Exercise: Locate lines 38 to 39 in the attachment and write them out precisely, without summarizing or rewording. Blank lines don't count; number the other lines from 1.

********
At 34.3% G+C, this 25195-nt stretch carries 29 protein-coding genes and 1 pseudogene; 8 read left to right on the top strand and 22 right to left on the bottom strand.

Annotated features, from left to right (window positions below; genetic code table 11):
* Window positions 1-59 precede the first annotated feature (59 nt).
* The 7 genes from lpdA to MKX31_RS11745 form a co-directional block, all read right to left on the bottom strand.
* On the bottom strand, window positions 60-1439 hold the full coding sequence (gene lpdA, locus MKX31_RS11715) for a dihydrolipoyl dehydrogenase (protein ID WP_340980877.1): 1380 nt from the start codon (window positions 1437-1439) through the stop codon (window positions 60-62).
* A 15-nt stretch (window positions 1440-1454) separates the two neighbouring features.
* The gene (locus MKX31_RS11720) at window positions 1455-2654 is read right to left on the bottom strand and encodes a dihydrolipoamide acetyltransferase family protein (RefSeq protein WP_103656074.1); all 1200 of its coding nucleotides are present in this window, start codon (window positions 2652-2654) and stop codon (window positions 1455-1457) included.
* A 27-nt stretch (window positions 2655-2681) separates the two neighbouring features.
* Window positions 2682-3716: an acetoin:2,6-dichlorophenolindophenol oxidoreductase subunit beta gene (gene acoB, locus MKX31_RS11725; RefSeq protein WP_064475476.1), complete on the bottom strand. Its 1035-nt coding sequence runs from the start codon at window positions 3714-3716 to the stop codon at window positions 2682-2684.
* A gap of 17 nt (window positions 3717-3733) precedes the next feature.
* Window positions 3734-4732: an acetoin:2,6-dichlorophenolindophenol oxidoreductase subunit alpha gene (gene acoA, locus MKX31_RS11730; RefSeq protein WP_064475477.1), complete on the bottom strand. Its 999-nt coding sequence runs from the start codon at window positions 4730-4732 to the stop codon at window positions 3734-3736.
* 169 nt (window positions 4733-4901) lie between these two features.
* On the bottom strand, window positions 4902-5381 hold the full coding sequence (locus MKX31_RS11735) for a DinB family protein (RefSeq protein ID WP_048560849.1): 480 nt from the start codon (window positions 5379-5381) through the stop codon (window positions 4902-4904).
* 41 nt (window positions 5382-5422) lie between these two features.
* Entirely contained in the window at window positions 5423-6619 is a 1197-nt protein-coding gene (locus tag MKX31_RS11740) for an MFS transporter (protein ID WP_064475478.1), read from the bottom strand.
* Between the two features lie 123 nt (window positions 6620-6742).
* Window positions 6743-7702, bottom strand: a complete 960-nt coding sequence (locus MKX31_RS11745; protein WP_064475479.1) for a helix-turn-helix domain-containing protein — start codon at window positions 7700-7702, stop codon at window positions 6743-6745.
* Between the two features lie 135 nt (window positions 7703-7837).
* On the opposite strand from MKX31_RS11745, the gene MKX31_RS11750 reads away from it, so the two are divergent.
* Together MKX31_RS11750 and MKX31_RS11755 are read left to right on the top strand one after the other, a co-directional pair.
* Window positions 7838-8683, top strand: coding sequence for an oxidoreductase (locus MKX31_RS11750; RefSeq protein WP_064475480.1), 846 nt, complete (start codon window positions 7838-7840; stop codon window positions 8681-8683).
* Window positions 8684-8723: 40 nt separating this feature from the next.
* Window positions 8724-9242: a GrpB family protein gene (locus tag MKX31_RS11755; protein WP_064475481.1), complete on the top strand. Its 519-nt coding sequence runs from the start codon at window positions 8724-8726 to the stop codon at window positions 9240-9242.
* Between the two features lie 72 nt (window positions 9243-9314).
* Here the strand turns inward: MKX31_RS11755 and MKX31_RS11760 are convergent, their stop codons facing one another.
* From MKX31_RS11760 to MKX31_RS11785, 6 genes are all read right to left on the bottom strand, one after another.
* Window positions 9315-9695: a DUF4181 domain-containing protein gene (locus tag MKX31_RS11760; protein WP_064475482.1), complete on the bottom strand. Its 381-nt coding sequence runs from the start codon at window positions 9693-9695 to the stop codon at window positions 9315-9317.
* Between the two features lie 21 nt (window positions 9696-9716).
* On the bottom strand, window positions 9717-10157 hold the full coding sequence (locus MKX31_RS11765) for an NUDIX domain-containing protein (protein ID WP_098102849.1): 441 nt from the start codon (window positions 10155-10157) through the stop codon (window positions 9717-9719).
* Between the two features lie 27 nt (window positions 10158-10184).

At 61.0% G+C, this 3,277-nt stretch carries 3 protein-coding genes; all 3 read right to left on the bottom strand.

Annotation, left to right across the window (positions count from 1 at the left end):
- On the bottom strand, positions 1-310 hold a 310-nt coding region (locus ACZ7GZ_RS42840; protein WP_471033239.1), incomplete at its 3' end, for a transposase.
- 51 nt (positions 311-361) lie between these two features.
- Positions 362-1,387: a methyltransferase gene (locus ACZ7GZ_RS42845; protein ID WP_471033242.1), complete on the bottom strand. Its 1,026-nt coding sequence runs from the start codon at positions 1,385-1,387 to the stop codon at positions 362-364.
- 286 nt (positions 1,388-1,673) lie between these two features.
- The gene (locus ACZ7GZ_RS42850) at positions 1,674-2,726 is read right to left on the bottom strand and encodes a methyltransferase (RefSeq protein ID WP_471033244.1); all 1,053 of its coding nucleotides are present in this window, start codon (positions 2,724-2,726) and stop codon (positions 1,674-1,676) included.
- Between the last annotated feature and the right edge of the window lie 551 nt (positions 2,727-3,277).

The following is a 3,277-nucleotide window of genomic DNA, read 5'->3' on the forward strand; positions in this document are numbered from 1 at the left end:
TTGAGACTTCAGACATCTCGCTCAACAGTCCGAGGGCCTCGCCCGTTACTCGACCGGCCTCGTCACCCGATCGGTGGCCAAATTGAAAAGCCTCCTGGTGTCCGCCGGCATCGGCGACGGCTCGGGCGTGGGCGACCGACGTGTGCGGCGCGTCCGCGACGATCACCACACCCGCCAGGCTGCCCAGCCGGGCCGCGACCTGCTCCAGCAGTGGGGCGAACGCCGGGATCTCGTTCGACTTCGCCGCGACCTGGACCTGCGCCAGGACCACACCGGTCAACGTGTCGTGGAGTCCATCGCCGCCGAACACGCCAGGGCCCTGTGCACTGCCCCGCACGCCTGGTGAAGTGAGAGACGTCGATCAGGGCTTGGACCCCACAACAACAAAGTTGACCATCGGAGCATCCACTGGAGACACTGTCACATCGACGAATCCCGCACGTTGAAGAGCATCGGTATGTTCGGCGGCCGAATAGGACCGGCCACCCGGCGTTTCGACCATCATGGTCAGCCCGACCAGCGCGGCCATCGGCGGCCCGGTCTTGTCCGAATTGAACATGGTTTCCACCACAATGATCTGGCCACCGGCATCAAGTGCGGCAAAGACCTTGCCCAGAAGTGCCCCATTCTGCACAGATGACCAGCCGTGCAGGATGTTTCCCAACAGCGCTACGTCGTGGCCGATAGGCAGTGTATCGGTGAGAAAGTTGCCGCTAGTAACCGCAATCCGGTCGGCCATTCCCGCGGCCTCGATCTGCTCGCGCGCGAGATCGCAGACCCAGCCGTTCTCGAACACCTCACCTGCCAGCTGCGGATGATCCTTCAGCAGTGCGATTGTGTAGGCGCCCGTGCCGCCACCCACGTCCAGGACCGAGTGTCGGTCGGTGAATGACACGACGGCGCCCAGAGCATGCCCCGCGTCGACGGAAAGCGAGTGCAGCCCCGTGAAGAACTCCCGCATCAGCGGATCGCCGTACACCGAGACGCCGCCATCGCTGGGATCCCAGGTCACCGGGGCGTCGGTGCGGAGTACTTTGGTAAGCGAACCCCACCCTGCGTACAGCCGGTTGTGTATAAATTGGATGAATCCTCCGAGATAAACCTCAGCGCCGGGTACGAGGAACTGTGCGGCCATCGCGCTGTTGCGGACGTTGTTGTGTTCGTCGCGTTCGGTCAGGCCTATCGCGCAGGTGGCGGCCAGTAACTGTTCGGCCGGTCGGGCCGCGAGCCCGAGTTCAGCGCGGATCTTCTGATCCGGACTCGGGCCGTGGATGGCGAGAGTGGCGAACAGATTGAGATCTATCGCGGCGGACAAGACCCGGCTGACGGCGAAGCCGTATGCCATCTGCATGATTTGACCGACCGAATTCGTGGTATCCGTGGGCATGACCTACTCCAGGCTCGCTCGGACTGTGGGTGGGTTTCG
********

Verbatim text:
- Between the last annotated feature and the right edge of the window lie 551 nt (positions 2,727-3,277).

The following is a 3,277-nucleotide window of genomic DNA, read 5'->3' on the forward strand; positions in this document are numbered from 1 at the left end: